Q: I just had a friend tell me that "Paranormal Activity" is actually the most successful movie of all time. But that's not right, is it? I thought it was "Avatar" or something.

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Adam Thomlison / TV Media

It looks like your friend follows Information Is Beautiful on social media.

This company specializes in producing understandable and, yes, even beautiful charts and graphs about popular topics. It recently took on the movie biz, charting the biggest movies of all time, and it illustrated a fascinating fact: if you define "biggest" in relative terms — on return-on-investment as a percentage — then the humble 2007 horror flick "Paranormal Activity" beats everyone. By a lot.

That's partly a function of its success — it pulled in nearly $200 million, according to Box Office Mojo -- but mostly because it was incredibly cheap to make.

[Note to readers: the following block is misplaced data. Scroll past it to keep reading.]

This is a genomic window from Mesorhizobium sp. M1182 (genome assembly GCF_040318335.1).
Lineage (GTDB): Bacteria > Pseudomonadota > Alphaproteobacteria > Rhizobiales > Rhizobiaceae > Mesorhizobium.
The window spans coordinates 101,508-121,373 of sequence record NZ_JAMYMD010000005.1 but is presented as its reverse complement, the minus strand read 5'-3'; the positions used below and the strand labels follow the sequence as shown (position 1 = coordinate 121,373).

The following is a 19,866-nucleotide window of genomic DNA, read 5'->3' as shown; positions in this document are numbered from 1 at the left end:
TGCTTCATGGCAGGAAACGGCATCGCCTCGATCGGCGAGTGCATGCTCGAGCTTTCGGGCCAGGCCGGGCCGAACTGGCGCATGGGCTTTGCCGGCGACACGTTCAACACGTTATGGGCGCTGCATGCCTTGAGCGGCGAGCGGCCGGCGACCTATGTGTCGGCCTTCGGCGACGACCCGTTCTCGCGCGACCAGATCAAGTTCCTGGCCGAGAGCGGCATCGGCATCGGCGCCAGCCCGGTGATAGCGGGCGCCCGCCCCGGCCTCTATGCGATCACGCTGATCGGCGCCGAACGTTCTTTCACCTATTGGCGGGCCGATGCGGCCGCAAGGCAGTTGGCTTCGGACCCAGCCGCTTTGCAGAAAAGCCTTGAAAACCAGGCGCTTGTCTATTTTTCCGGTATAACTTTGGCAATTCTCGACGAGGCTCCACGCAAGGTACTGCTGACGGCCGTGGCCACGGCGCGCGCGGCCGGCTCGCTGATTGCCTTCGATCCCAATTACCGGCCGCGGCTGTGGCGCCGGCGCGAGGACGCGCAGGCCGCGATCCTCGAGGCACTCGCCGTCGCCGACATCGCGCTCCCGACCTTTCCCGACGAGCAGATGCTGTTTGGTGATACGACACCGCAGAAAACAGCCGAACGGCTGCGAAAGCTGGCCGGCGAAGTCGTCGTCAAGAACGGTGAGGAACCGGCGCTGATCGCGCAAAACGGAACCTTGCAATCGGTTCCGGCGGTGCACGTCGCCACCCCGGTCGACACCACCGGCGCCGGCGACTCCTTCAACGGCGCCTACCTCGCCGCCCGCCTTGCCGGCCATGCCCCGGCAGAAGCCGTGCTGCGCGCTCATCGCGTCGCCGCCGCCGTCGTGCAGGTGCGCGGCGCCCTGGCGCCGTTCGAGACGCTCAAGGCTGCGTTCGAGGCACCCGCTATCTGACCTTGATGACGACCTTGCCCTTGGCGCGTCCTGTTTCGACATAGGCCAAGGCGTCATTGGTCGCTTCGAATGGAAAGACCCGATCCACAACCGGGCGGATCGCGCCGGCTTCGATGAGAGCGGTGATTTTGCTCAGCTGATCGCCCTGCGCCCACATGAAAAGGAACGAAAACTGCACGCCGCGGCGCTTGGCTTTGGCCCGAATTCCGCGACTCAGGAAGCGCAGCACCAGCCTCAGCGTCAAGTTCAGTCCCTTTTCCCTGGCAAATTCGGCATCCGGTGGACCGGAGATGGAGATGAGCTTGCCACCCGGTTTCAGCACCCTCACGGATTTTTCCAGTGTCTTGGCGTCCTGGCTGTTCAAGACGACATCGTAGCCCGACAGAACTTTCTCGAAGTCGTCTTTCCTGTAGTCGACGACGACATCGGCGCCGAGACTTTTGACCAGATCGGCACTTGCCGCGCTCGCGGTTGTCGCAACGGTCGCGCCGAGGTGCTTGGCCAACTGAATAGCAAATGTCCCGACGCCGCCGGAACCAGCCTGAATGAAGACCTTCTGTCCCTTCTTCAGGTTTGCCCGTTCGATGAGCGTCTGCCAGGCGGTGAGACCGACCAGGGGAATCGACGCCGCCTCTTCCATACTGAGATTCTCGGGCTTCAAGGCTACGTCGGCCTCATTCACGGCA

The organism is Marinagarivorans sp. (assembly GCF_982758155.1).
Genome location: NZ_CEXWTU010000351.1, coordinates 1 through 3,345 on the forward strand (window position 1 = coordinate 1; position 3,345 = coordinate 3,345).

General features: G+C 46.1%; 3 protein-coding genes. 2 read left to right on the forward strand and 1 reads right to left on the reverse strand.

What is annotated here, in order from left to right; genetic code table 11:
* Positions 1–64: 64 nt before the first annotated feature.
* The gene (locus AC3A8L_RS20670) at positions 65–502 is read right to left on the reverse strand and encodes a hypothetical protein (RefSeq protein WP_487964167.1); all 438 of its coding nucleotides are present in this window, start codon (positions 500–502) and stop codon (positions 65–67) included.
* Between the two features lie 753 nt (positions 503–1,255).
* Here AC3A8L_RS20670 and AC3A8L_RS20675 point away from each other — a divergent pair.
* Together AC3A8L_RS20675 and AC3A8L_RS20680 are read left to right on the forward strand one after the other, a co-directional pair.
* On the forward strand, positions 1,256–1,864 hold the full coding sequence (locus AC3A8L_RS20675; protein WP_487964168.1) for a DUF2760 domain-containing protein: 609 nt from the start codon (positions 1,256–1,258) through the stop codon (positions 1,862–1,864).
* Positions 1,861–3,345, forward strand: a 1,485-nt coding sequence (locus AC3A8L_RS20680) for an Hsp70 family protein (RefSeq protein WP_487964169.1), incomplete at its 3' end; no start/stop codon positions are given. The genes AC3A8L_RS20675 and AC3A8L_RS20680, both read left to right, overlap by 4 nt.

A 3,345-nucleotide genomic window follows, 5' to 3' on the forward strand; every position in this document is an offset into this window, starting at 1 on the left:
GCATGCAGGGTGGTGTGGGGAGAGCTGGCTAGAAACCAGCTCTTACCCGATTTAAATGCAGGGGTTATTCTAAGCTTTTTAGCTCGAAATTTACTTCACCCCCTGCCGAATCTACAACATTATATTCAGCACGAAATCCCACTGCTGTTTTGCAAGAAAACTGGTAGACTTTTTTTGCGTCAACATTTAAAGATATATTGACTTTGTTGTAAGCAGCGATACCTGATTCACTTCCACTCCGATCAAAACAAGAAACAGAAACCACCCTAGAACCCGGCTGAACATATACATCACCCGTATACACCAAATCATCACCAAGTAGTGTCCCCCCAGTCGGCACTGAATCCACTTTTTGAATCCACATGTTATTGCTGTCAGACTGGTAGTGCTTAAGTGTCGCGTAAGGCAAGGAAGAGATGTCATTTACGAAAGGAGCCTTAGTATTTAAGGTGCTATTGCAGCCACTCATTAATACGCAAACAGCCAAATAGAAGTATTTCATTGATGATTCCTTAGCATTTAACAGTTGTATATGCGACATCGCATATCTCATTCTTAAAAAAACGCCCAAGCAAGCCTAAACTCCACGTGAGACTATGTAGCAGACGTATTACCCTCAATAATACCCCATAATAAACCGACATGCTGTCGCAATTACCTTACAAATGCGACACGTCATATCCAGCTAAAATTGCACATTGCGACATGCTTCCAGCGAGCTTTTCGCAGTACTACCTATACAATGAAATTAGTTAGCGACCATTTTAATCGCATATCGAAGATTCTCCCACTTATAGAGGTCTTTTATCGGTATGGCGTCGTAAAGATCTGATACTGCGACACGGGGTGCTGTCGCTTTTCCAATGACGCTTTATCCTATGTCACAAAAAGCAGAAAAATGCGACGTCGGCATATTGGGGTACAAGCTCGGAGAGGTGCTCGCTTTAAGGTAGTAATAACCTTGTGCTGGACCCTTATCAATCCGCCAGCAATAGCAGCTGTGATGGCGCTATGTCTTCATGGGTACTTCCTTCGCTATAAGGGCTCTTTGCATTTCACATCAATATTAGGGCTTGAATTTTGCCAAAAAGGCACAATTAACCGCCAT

It cost just $15,000, thanks to its cast of unknowns and its found footage-style production. 

And so, expressed as a percentage, "Paranormal Activity" earned 1.3 million per cent of its budget back. "Avatar" (2009), the highest-grossing film of all time (raking in nearly $3 billion worldwide), can't compare to that — it earned back a mere 1,200 per cent of its budget.

This has long been the advantage of horror films. More than all other genres, their success is just based on the premise that, if you have a good, scary idea, it doesn't matter so much how well you execute it. And as every hungry writer living in (or, more likely, near) Hollywood will tell you, ideas are the cheap part of filmmaking. So horror movies are almost always going to be cheaper to make. The downside is they appeal to a smaller demographic, but if you're talking in percentages, that's OK.


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